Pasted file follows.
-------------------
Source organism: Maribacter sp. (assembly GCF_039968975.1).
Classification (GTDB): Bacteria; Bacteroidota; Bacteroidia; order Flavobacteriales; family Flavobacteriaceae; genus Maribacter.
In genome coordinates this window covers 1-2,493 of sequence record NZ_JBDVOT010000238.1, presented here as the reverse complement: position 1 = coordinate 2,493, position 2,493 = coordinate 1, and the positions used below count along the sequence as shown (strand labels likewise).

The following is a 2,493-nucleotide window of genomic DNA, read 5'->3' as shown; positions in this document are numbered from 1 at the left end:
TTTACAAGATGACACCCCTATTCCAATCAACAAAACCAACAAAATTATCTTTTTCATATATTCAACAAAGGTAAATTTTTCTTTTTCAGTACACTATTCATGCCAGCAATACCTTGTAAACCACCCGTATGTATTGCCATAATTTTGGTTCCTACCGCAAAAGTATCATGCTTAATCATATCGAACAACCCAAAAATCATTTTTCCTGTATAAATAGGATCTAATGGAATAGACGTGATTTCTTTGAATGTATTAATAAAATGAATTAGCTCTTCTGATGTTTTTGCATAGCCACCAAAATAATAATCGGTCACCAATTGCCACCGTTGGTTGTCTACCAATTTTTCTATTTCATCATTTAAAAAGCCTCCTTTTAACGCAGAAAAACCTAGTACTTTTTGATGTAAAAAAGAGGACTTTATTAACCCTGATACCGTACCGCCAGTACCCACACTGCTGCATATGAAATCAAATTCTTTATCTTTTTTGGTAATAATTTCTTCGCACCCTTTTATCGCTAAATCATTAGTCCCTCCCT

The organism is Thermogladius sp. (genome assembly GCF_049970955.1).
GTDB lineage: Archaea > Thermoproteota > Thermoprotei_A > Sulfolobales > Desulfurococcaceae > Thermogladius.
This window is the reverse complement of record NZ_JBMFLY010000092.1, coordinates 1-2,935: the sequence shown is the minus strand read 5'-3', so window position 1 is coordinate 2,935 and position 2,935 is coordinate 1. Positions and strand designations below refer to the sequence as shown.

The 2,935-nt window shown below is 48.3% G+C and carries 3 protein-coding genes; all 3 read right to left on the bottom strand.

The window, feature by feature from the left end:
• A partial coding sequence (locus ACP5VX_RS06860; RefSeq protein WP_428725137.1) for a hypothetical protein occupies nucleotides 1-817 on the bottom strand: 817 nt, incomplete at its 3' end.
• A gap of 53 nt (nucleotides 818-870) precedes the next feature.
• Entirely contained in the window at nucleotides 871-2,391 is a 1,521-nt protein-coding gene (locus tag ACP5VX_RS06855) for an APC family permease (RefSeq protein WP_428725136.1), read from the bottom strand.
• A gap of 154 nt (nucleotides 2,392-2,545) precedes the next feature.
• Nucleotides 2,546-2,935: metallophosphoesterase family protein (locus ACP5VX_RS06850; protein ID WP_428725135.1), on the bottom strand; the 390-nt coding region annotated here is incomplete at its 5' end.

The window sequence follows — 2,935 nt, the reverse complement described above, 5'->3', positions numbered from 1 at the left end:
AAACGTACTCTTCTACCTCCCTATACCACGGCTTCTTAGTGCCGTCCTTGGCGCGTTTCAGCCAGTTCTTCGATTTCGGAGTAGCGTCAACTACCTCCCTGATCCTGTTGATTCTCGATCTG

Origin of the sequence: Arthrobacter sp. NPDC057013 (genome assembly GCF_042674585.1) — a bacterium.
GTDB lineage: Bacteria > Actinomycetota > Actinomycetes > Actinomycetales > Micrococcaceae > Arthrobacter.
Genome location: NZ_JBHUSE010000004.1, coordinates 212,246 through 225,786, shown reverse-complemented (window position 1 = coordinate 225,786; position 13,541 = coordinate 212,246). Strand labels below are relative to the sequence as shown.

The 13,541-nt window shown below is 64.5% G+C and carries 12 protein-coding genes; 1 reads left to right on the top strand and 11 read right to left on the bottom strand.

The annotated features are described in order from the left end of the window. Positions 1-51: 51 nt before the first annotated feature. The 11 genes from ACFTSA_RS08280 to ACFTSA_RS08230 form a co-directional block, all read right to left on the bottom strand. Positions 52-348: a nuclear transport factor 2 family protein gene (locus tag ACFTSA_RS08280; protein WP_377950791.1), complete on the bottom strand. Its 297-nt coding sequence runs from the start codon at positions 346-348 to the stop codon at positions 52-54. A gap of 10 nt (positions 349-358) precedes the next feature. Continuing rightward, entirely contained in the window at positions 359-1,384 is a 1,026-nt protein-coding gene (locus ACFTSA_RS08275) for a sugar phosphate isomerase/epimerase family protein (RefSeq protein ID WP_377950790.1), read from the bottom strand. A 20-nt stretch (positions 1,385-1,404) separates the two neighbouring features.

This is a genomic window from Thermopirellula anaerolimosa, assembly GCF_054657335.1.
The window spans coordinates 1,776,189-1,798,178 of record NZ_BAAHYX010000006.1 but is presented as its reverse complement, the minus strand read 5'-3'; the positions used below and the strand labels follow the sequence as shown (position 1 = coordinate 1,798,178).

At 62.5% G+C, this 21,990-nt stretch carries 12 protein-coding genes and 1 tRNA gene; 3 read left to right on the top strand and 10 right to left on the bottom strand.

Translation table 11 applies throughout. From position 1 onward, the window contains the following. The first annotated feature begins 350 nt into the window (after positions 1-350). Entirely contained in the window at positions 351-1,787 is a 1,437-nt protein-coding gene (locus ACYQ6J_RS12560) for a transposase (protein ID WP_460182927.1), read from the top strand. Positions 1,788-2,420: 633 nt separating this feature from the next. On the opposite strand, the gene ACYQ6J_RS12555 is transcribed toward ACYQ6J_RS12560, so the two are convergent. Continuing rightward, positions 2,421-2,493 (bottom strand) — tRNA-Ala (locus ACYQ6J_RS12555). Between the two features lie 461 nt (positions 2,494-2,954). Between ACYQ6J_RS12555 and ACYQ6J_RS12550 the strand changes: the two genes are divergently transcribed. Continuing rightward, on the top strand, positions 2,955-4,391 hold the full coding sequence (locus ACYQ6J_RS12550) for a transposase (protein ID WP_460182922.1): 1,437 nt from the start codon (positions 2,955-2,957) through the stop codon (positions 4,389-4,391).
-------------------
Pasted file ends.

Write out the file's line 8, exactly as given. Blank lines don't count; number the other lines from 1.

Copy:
This window is the reverse complement of record NZ_JBMFLY010000092.1, coordinates 1-2,935: the sequence shown is the minus strand read 5'-3', so window position 1 is coordinate 2,935 and position 2,935 is coordinate 1. Positions and strand designations below refer to the sequence as shown.